A gardener has no way to know if there are too many males. The number produced is based on the species, cultivar and environment and there is no simple formula to give you the correct number for your patch of plants.

What can you do to try and reduce the relative number of males?

  • Grow the plants in full sun. High light levels promote females.
  • Select cultivars that produce a higher ratio of females in your environment.
  • Don’t add excessive amounts of nitrogen.
  • Start plants indoors to get a head start on the season. Larger plants produce more females.
  • Have Patience.

Other Cucumber Myths

You will find more cucumber myths in these posts.

Pruning Cucumbers – Will It Produce a Higher Yield?

Are Burpless Cucumbers Really Burpless?

Should cucumbers, squash, muskmelons and watermelons be grown near each other?

Myths About Growing Cucumbers

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Robert Pavlis

I have been gardening my whole life and have a science background. Besides writing and speaking about gardening, I own and operate a 6 acre private garden called Aspen Grove Gardens which now has over 3,000 perennials, grasses, shrubs and trees. Yes--I am a plantaholic!

9 thoughts on “Too Many Male Flowers On Squash And Cucumber”

  1. It’s never occurred to me to worry about male flowers. Do as the Mediterraneans do with courgette flowers… eat them! (not all of them obviously). You can make fritters, stuff the big ones and fry them or simply put them in a green salad.

  2. I really enjoyed this article. Being a science driven farmer/seed steward I’m constantly sifting through the ‘information jungle’ looking for ‘fact based’ learning material. I feel fortunate to have found your website. Accessible/usable science based information is exactly what your site delivers. Thank You for ‘clearing up the smoke & mirrors’ mis-information that is/has been spread far and wide by those not willing to do their homework or for profits. You deliver ‘the goods, my Friend! THANK YOU!!! Positive Vibrations…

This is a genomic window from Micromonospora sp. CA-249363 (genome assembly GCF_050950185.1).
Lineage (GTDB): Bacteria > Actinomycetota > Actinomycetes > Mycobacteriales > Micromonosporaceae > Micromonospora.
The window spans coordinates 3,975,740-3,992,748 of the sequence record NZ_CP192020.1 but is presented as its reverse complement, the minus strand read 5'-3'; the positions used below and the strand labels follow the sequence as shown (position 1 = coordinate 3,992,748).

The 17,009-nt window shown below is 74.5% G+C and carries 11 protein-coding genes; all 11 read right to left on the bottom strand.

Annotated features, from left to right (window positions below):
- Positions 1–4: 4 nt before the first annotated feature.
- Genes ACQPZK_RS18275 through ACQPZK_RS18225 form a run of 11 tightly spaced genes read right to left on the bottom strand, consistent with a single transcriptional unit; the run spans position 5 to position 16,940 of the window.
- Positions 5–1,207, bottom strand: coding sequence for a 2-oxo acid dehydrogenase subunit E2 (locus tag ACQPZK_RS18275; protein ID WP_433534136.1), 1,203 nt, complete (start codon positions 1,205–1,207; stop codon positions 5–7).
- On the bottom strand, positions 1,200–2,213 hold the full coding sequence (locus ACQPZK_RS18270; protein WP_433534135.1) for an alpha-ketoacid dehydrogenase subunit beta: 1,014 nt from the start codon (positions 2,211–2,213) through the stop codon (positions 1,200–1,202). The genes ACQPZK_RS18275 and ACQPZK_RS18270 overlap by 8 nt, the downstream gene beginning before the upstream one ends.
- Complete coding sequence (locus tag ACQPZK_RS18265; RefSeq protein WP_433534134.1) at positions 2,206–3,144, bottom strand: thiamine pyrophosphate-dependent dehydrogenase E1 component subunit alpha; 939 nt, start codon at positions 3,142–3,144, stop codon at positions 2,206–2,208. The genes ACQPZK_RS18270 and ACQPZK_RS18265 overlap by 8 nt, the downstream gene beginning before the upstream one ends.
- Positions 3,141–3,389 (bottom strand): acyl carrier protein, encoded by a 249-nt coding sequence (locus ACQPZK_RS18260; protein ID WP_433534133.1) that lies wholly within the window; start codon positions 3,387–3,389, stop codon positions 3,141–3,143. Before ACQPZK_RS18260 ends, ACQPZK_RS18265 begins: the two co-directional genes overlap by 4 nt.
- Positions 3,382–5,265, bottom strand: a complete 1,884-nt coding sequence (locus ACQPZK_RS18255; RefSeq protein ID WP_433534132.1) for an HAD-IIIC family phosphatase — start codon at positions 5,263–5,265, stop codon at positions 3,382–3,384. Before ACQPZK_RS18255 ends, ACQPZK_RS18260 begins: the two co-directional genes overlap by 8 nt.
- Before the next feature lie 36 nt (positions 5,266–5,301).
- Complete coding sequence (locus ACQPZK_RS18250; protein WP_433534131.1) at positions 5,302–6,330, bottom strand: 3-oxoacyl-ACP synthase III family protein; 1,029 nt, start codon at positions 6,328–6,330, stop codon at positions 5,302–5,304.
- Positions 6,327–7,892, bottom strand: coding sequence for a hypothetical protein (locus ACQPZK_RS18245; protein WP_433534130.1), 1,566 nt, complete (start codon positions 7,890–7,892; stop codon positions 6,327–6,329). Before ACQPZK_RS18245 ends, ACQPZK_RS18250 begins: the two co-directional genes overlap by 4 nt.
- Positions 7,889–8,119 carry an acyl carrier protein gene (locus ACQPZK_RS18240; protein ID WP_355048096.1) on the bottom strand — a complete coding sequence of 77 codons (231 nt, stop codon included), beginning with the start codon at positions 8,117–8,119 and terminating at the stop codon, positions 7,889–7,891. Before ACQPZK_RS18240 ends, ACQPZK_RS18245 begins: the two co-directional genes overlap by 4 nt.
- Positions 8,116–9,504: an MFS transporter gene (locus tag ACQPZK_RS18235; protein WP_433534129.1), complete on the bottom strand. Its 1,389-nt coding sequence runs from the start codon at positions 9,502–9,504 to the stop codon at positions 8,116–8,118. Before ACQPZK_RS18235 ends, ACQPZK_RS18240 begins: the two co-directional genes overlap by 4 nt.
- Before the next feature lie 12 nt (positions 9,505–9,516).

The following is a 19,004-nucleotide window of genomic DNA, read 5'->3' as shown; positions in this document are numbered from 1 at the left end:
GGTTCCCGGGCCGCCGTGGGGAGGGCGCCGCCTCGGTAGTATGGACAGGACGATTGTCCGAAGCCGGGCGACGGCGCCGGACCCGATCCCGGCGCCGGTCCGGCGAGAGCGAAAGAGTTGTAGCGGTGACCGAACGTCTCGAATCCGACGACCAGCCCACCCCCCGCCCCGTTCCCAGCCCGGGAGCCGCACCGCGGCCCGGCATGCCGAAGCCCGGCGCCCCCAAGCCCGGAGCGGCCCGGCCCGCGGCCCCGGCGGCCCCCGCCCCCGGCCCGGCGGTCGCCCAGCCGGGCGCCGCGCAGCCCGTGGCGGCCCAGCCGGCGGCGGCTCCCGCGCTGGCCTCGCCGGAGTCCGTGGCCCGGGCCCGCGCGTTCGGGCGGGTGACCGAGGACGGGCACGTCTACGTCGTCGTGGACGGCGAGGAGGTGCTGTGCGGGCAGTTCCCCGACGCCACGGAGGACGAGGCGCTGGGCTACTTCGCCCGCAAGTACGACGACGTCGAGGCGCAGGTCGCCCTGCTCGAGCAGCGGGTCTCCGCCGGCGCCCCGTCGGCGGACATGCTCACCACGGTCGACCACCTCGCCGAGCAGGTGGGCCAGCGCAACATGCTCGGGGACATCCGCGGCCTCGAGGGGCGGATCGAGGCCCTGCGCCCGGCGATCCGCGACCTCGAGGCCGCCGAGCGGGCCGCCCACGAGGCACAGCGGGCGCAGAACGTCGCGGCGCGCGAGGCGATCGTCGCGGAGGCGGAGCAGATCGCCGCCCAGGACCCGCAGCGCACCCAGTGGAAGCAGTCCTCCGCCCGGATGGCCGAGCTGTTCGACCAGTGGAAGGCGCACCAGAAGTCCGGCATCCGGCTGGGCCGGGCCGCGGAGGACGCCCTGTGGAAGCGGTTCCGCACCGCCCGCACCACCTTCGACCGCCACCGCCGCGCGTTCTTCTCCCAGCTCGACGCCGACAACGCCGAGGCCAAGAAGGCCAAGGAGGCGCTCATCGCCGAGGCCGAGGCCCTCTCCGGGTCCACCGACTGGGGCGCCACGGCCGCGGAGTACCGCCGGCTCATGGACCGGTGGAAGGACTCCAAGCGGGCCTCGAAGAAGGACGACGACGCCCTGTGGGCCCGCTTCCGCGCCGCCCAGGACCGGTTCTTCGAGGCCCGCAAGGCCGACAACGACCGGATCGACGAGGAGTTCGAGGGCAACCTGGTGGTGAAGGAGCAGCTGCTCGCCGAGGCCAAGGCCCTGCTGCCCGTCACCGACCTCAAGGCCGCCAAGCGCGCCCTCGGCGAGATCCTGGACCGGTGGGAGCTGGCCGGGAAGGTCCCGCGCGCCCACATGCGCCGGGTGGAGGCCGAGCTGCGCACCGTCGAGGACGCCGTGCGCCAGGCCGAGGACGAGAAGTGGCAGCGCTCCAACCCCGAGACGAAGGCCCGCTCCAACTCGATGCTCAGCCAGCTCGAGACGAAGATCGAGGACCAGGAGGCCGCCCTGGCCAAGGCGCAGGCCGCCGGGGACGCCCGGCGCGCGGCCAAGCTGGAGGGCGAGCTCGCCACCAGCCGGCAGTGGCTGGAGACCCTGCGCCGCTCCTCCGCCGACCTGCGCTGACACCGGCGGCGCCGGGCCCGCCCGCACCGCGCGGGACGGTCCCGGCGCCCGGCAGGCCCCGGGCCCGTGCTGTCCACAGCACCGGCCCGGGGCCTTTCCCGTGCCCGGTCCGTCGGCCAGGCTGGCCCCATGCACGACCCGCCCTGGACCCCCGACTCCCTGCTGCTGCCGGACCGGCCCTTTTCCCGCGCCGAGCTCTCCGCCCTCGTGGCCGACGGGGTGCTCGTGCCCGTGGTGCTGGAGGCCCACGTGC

3. Thanks very much for a very helpful article. I have experienced the greater number of male blossoms than female blossoms. Another problem that I experience is the male blossoms rise above the plants for easy access by the bees. While the female blossoms are closer to the vine near the soil. This seems to make the males more attractive to the bees. I am attempting, with some level of success, to pollinate the female blossoms with a brush.

  4. Thanks! There is so much “expert” information floating around on the internet it’s great to see factual concise data in your column.

  5. It’s interesting to see this come in just when we’ve discovered that our butternuttish Cucurbita moschata are starting out by producing almost 100% female flowers this year. The different hills are in very different soils, so it must be something about temperature fluctuations if it’s among the causes discussed here.